Nigerian artist Terry G is known for his eccentricity in music, an image brand that he has created for himself over the past few years. However in a chat with Leadership magazine, Terry G reveals that he didn’t always start out this way and that frustration might have played a big part in the music he is creating now.
The artist, who is shooting the video of one of his songs, Gbagbe Osi, had a very candid chat with Leadership newspaper.
Read excerpts of his interview below!
What has Terry G been up to? I have been working. Recently, I opened a factory where water is packaged for sale. We started last month and it has been good. We have some trucks now and we are planning to add more before the year ends. As for the music part, I’m dropping a video soon as it is characteristic of Terry G; I always drop 3 videos a year. We also just shot a video for one of my artistes.
Your music is now a success story, how did you do it? My brother if I tell you say I know how, na lie I dey lie (laughs). I have been studying the industry and I have learnt to give the people what they want. I started with Rhythm and Blues and went to shoot my video in South Africa. The buzz I got from the song was not satisfactory, so I became frustrated and maybe that frustration led me to do the street music I’m doing now- the Apako song.
Apako has given you a name and identity on the Nigerian music scene, what inspired it? Apako is a slang in Benin which means ‘scope’. The song, Make I Nak You Apako is about a guy toasting a babe and scoping her. It means “let me scope you” or “let me yarn you that thing”. It is a slang we use in Benin and in AJ. I had to study the terrain and come out with such a song. If dem no accept my R&B, dem go accept my street music, which bonds with the people.
But most of the songs Nigerians gyrate to have lewd lyrics, what’s your take? You see, today’s music is evil. We call it commercial music. This is the music that brings the millions. People are still doing good music here but there is no buzz. It is the commercial music which some people term ‘bad’ music that is getting us the millions. It is all about the business of music and the glam that accompanies it. I said before that I was doing good music before, but the buzz was not there. So, I researched what the need is and experimented with songs like Make I Nak You Apako and others. It is not easy doing music; recording a song is a piece of creativity and you just do it from your heart and await the feedback from listeners.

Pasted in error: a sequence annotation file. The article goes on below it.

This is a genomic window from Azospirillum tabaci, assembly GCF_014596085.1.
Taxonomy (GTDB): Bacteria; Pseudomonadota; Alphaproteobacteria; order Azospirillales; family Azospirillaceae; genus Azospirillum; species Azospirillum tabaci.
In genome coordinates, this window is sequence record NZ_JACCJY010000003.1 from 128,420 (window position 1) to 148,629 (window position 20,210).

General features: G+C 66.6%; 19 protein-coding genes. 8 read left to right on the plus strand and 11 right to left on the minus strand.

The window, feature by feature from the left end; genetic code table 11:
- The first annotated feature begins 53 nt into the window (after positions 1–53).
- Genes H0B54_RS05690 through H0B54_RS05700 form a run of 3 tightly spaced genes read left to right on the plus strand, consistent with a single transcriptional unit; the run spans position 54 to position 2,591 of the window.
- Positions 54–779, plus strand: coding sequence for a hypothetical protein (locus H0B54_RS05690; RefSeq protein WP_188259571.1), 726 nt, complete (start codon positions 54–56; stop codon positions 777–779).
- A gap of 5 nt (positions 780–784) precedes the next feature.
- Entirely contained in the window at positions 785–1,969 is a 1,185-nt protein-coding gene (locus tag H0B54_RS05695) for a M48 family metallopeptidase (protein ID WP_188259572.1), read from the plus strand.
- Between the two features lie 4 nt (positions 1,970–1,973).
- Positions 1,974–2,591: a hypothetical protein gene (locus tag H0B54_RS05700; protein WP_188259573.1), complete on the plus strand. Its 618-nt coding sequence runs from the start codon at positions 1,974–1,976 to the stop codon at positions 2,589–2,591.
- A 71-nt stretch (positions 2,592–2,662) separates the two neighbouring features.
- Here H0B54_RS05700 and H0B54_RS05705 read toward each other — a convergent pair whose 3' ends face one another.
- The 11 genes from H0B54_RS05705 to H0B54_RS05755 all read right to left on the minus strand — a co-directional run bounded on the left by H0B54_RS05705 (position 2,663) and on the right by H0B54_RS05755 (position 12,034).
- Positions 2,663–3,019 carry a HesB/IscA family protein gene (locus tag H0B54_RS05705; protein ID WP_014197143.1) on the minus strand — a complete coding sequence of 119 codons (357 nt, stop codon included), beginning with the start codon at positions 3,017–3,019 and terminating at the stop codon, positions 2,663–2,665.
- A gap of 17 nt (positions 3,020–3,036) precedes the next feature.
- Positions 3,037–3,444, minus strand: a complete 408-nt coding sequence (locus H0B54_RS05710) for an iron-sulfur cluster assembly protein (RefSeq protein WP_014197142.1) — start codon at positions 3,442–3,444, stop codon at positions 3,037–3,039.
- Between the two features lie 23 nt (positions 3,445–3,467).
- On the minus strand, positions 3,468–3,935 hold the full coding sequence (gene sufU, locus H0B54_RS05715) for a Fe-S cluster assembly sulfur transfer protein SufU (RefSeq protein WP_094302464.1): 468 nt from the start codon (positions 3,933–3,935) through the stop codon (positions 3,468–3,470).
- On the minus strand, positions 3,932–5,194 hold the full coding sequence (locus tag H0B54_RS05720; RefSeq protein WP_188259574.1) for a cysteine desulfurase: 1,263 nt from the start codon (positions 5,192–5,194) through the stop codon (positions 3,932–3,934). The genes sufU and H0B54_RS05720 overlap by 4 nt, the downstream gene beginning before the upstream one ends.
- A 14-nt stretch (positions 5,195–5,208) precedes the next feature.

How did music come to you? I learnt music in Church. I am the first child and was very good at playing drums. My parents are pastors at Redeemed Christian Church of God, Peace Assembly Parish. Music started from church for me and now I have taken it to the street and made a name for myself. I did back-up for Faze of Plantashun Boyz. I thank God; I’m here and my gift brought me success.
How can a “Church boy” and the son of pastors do your kind of music? Music is business-don’t forget that. I was in the choir; though I was stubborn growing up. However, looking back, the Church was not ready for me. I’m not sure I would have lasted if I had ventured into Gospel music. It is a matter of choice. I still pray and I’m a Christian.
It seems a lot of successful secular artistes got their start from Church, your thoughts? It is a thing of choice. The music from the Church is mainstream and strictly Gospel; and the Church maybe doesn’t understand our language as young, creative people in search of success. I honour my parents because they gave me the foundation.